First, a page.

But apparently he did not visit it and this makes it probable that it was not a religious centre but a mountain in the south of which Buddhists in the north wrote with little precision. There is no evidence that Avalokita was first worshipped on this Potalaka, though he is often associated with mountains such as Kapota in Magadha and Valavatî in Katâha.

But the absence of any mention of it in the writings of Aśvaghosha is remarkable. Avalokita is connected with a mountain called Potala or Potalaka. The name is borne by the palace of the Grand Lama at Lhassa and by another Lamaistic establishment at Jehol in north China. It reappears in the sacred island of P´u-t´o near Ningpo.

XXIV was separately translated between A.D. 384 and 417. II. pp. 228 ff. It is said that Potalaka is also mentioned in the Hwa-yen-ching or Avatamsaka sûtra. Tibetan tradition connects it with the Śâkya family. Târâ continued to be worshipped as a Hindu goddess after Buddhism had disappeared and several works were written in her honour. See Raj. Mitra, Search for Sk.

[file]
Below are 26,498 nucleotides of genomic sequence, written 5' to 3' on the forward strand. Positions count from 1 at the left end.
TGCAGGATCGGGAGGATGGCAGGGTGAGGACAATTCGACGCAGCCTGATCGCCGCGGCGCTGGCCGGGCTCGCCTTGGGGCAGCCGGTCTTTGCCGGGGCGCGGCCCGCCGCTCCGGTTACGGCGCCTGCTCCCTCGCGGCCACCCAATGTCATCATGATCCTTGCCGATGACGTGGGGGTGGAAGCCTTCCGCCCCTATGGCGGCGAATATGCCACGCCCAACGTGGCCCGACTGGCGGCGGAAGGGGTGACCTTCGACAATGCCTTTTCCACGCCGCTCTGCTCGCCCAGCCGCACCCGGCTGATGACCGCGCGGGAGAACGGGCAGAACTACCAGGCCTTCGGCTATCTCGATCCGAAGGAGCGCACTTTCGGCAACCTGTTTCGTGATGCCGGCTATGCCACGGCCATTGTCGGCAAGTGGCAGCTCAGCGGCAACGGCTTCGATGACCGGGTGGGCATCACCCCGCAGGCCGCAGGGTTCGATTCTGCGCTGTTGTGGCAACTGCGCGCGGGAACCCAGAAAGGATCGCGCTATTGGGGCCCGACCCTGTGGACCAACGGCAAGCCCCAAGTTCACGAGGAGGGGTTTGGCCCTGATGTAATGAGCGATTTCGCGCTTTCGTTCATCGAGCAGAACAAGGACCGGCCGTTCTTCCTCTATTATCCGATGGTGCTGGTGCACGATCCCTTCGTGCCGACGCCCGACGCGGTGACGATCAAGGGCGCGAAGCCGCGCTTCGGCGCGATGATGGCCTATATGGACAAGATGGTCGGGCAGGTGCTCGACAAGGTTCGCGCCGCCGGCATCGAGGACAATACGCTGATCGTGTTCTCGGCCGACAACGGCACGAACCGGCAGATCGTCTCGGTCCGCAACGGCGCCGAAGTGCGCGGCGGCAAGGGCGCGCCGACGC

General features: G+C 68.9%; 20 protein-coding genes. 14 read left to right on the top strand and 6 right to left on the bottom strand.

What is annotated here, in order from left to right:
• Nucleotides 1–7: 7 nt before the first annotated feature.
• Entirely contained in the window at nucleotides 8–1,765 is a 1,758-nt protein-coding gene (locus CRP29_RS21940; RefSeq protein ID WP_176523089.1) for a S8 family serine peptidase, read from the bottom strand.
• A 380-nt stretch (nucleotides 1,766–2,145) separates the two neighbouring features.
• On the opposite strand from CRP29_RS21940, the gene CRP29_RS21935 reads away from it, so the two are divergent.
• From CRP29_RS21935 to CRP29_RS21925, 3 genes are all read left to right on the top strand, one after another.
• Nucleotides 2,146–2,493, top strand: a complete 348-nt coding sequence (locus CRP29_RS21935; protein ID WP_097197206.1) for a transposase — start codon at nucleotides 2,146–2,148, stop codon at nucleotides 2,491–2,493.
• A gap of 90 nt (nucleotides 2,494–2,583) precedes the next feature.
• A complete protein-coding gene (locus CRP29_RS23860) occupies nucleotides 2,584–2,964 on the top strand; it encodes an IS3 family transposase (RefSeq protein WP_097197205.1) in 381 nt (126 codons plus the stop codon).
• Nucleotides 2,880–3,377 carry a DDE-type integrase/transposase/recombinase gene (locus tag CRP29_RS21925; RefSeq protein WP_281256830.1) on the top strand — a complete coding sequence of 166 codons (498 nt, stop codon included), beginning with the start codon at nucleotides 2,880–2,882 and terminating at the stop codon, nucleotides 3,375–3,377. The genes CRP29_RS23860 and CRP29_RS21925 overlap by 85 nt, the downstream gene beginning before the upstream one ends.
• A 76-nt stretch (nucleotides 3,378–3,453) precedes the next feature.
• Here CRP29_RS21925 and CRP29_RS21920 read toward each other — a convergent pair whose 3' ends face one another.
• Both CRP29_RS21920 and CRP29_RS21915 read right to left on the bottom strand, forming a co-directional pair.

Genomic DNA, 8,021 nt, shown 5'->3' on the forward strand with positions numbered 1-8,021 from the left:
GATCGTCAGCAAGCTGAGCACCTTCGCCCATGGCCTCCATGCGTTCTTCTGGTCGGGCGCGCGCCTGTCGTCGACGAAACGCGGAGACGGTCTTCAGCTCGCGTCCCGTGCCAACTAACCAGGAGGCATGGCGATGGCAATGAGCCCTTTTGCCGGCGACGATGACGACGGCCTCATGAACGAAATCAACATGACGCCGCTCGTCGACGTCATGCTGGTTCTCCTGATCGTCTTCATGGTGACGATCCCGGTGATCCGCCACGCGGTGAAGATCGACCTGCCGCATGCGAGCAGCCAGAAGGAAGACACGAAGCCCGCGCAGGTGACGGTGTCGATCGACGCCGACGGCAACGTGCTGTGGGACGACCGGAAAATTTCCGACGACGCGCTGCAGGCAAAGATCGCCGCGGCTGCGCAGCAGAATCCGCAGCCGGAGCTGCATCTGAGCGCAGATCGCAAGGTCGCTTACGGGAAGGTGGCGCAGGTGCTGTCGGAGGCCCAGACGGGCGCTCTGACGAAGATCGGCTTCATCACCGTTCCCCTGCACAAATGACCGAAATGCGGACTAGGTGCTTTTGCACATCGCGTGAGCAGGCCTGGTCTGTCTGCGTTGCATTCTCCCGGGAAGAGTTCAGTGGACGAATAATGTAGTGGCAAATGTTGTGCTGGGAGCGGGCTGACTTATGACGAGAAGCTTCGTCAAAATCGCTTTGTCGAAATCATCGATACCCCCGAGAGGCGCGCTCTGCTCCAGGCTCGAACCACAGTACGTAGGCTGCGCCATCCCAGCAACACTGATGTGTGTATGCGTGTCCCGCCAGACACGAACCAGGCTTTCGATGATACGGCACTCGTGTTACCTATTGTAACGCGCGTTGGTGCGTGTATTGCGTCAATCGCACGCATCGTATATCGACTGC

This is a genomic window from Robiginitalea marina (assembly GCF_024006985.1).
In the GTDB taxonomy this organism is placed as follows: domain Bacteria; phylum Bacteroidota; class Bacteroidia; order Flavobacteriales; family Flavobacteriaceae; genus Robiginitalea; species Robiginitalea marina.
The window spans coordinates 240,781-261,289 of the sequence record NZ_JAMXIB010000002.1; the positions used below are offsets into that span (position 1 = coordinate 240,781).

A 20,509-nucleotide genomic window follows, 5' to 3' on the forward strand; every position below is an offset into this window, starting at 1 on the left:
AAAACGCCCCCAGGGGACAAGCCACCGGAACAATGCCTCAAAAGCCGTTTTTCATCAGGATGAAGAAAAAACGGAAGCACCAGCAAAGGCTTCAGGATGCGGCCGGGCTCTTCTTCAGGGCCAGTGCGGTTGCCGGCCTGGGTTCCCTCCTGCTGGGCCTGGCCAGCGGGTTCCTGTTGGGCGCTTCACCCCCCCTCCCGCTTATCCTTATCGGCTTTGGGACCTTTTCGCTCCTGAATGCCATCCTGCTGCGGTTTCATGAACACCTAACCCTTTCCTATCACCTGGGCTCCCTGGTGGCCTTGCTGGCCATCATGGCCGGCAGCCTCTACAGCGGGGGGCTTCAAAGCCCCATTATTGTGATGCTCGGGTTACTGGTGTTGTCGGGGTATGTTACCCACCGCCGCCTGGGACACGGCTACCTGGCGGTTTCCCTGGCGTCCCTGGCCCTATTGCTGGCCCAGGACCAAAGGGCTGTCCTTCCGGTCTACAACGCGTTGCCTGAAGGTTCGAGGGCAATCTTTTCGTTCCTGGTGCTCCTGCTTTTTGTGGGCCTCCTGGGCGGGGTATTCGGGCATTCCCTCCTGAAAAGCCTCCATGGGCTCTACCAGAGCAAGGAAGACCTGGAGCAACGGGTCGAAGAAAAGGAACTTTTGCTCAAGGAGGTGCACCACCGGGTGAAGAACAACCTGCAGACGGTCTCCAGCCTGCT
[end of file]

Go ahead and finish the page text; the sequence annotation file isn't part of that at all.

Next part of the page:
Hama kinkhava had a demon Potala, and another Potalaka, these he converted. Again he came to Mount Ala, to convert the demon Alava, and a second called Kumâra, and a third Asidaka; then going back to Mount Gaga he converted the demon Kañgana, and Kamo the Yaksha, with the sister and son.

In all these cases the name of Avalokita's Indian residence has been transferred to foreign shrines. In India there were at least two places called Potala or Potalaka one at the mouth of the Indus and one in the south. No certain connection has been traced between the former and the Bodhisattva but in the seventh century the latter was regarded as his abode.